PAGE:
College Planning: 6 New Year’s Resolutions That Lower Your College Tuition
Is one of your New Year’s resolutions to save money on college tuition? If so, you can lower your college tuition by implementing one or more of the following tips:
1. E-file your FAFSA. On the first day of the year, the FAFSA, or the Free Application for Federal Student Aid, becomes available. The early bird gets the worm because college financial aid is awarded on a first-come, first-served basis. E-filing saves time and lets you submit the application early. Plus, it’s easy to make corrections. (Don’t worry if you haven’t completed your 2010 income taxes yet. You can file your FAFSA based on estimates and make changes later if necessary.)
2. Update the financial aid office. If the information on your FAFSA form is inaccurate, especially your income, notify the school’s financial aid department. Situations such as sudden unemployment and medical expenses must be reported in order for the FAFSA to be adjusted accordingly.
3. Collect “tax scholarships.” Families and students can take advantage of tax breaks for educational expenses. Middle-income and low-income families collect American Opportunity tax credits amounting to as much as $2,500. Even families who don’t pay a cent in taxes can still receive checks from the government. If you wish to try for a tax deduction, you should wait until February to file because the IRS still has to program the new deductions into their database.
4. Learn the financial aid rules. Whether it’s fair or not, it’s not necessarily the people who deserve the most who get the most college financial aid. It’s the ones who understand the system who get the most college aid. The financial aid rules are complicated and sometimes convoluted. If you don’t have the time to study and learn them, seek out a qualified college planning advisor. They can pay for themselves many times over.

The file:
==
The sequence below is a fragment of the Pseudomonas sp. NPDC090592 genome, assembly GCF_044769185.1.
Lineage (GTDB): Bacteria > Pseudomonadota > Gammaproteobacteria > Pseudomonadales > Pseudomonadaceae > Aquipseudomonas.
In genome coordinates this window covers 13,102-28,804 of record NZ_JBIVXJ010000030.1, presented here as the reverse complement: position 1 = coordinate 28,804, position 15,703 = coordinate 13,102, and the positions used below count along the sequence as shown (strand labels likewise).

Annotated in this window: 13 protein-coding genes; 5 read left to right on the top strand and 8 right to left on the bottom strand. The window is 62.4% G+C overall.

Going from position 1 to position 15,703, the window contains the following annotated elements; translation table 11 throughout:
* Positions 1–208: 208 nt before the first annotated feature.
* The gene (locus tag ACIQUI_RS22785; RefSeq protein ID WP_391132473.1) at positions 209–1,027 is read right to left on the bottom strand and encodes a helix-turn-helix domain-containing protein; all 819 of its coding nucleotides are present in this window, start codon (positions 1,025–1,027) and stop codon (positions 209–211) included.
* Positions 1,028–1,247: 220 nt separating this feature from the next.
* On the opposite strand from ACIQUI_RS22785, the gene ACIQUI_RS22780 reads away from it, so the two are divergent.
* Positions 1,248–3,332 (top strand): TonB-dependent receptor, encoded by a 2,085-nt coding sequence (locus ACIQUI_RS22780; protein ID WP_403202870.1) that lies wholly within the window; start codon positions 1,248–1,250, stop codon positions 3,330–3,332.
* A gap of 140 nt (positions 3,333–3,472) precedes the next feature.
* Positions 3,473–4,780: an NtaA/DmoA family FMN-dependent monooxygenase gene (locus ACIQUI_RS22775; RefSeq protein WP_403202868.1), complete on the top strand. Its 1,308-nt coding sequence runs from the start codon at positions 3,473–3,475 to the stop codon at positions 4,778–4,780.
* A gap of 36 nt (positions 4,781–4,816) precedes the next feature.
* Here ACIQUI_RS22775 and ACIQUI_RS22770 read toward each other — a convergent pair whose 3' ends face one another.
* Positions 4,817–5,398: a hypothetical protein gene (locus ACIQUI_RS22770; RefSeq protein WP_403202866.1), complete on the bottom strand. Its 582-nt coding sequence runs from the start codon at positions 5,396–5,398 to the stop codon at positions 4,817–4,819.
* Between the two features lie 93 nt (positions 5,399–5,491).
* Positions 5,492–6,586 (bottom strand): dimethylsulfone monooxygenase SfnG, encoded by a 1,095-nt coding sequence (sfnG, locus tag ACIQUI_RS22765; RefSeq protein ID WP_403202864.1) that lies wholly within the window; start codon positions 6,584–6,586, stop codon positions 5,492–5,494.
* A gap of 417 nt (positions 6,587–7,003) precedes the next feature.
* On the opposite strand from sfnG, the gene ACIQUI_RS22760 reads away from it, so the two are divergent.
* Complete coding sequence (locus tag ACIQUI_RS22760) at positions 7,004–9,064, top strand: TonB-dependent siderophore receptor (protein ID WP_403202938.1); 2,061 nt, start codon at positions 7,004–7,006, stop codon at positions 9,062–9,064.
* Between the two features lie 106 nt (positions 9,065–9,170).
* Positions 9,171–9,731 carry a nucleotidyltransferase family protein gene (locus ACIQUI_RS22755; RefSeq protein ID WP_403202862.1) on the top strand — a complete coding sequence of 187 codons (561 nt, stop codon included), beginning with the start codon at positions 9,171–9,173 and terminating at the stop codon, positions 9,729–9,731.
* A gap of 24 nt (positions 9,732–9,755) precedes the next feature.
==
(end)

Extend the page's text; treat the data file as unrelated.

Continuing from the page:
5. Set a budget. Parents need to be realistic, especially when they have kids going off to college. They must sit them down and tell them how much they can afford to pay. It’s better to select a school based on the budget, than to try to figure out how to finance the tuition after the fact. By integrating the financial budget, the choice of college is more feasible. Also, there can be a big discrepancy in how various colleges and universities award need aid. You want to find the schools that have a track record for meeting 100% of demonstrated need, and meeting that need with grants (free money) instead of loans.
6. Save today. It’s never too late to put portions of your monthly salary away for future use. Even if it is late in the game, you can still save for college. Remember that every dollar you save is worth two dollars that you won’t have to borrow. There are various efficient and painless way to save for college. Consider all your options.
Seek the guidance of a college financial aid counselor for ways on how you can get more financial aid assistance. You can also encourage your child to do better in his classes or beef up his credentials by participating in different extra-curricular activities. In that way, it will be easier to attract more college financial aid.